We're now in the age of electric cars but we're also at the cusp of another major breakthrough in automotive technology: airless tires. Thanks to Michelin and its Unique Puncture-proof Tire System (or Uptis), we might see airless tires in production vehicles in a few years – more likely on the next-generation Chevrolet Bolt.
But the folks from Driven Media in the UK didn't want to wait. So they decided to make their own set of airless tires made from materials you can typically buy from a local hardware store. More importantly, they put their creation to the test – on the track and on public applications.
To make each of the airless tires, the guys needed a 14-inch steel rim from a Ford Mondeo, 15 pieces of cut freshwater pipes, and smaller pipes that work as anti-vibration. To fasten them together, over 300 nuts and bolts were used. The overall cost? Only £300 a wheel or around $397 with the current exchange rates.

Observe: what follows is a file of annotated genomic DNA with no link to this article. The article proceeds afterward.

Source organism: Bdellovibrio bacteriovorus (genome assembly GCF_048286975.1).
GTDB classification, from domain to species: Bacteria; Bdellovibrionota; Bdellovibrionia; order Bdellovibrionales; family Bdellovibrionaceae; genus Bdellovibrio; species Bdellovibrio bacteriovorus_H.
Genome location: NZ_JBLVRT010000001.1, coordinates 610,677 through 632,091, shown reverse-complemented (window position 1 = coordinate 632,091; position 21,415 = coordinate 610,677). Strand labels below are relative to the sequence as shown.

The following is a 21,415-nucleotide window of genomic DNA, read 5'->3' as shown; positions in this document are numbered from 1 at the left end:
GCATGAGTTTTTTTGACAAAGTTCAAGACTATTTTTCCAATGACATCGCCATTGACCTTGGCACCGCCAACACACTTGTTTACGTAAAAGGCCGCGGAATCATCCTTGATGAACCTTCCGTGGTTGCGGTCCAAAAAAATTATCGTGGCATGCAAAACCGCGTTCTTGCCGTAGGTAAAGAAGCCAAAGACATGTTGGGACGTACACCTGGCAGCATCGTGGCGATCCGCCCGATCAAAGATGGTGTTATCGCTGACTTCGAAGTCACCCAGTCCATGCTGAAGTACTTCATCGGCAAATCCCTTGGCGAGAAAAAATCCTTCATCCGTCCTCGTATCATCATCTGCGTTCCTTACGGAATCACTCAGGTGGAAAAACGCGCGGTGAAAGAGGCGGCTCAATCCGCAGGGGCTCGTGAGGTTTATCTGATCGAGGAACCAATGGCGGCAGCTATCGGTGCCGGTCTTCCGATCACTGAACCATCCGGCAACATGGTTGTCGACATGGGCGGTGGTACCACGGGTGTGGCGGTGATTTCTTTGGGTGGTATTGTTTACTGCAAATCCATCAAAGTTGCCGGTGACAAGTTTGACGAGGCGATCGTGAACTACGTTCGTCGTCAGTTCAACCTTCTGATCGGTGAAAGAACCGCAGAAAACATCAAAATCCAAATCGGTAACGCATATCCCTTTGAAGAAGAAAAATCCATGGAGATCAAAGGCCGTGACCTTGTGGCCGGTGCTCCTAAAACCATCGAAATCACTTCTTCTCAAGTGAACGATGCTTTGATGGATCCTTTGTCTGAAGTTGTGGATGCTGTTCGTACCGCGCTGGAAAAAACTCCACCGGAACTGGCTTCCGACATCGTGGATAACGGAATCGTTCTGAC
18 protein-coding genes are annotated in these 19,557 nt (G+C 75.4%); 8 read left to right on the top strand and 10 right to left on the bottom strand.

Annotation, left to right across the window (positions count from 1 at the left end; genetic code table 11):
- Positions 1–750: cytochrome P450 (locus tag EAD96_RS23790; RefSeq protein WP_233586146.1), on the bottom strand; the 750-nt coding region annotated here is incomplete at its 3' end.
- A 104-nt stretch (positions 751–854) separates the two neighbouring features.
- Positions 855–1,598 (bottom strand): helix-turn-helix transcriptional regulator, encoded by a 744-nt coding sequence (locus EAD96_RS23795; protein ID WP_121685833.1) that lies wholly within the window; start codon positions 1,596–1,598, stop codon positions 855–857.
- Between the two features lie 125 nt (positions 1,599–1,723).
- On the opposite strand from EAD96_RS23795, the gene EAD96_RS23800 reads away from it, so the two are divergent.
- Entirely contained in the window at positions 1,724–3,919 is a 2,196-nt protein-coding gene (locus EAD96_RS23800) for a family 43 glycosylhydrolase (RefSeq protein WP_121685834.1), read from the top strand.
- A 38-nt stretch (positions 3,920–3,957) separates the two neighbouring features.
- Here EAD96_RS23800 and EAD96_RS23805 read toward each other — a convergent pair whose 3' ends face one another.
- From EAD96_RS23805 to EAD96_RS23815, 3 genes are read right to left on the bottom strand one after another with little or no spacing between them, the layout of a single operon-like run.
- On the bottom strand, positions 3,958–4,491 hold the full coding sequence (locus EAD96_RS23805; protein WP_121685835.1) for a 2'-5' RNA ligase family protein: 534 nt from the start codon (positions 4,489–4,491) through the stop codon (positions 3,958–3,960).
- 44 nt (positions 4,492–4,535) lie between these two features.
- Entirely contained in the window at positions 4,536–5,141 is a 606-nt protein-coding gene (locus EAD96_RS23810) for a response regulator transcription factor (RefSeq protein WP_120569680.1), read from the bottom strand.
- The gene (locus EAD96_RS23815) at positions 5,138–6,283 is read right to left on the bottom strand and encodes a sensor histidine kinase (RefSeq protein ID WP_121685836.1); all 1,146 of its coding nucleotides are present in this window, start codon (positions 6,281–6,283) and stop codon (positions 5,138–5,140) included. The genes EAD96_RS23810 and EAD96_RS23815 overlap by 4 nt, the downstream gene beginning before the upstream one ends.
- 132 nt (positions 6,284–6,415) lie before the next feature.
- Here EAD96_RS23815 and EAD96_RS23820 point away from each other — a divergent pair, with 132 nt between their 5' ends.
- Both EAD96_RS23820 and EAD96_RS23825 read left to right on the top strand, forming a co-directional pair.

For the tests, Driven Media used a Caterham Seven as a test vehicle. Weighing around 1,764 pounds (800 kilograms), the weight on each wheel at standstill was approximately 200 kg (441 lbs) – and the DIY airless tires were able to carry that easily.
At slow speeds, the presenters said that the airless tires felt like normal ones but as they went faster, the quirks of its non-perfect circle shape became more obvious. The tires were noisy and the ride was bumpy.
However, the DIY airless tires passed important tests that made their existence valid. In a puncture test using a bed of nails, nothing happened. In road tests involving speed bumps and potholes, the tires obliged.
On the final track test with drifting involved, did the tires survive in one piece? Watch the whole video above and see what happened.